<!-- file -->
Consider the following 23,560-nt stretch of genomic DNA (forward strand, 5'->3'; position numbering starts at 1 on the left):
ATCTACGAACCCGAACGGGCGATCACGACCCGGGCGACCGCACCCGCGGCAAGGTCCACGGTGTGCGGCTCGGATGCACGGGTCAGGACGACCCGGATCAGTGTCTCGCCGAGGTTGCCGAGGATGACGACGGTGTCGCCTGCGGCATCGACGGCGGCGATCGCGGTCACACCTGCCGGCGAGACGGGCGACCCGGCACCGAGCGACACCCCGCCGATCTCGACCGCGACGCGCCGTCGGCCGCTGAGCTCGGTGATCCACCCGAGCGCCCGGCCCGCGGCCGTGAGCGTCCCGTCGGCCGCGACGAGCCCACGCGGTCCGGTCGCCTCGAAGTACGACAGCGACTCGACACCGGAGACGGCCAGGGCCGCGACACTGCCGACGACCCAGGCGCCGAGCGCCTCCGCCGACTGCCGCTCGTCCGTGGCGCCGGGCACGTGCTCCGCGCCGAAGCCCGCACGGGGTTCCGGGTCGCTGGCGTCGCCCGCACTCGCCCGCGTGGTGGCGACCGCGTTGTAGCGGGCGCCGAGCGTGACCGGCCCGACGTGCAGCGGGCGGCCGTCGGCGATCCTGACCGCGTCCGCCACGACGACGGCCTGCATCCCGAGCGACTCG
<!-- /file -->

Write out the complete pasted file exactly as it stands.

Consider the following 23,560-nt stretch of genomic DNA (forward strand, 5'->3'; position numbering starts at 1 on the left):
ATCTACGAACCCGAACGGGCGATCACGACCCGGGCGACCGCACCCGCGGCAAGGTCCACGGTGTGCGGCTCGGATGCACGGGTCAGGACGACCCGGATCAGTGTCTCGCCGAGGTTGCCGAGGATGACGACGGTGTCGCCTGCGGCATCGACGGCGGCGATCGCGGTCACACCTGCCGGCGAGACGGGCGACCCGGCACCGAGCGACACCCCGCCGATCTCGACCGCGACGCGCCGTCGGCCGCTGAGCTCGGTGATCCACCCGAGCGCCCGGCCCGCGGCCGTGAGCGTCCCGTCGGCCGCGACGAGCCCACGCGGTCCGGTCGCCTCGAAGTACGACAGCGACTCGACACCGGAGACGGCCAGGGCCGCGACACTGCCGACGACCCAGGCGCCGAGCGCCTCCGCCGACTGCCGCTCGTCCGTGGCGCCGGGCACGTGCTCCGCGCCGAAGCCCGCACGGGGTTCCGGGTCGCTGGCGTCGCCCGCACTCGCCCGCGTGGTGGCGACCGCGTTGTAGCGGGCGCCGAGCGTGACCGGCCCGACGTGCAGCGGGCGGCCGTCGGCGATCCTGACCGCGTCCGCCACGACGACGGCCTGCATCCCGAGCGACTCG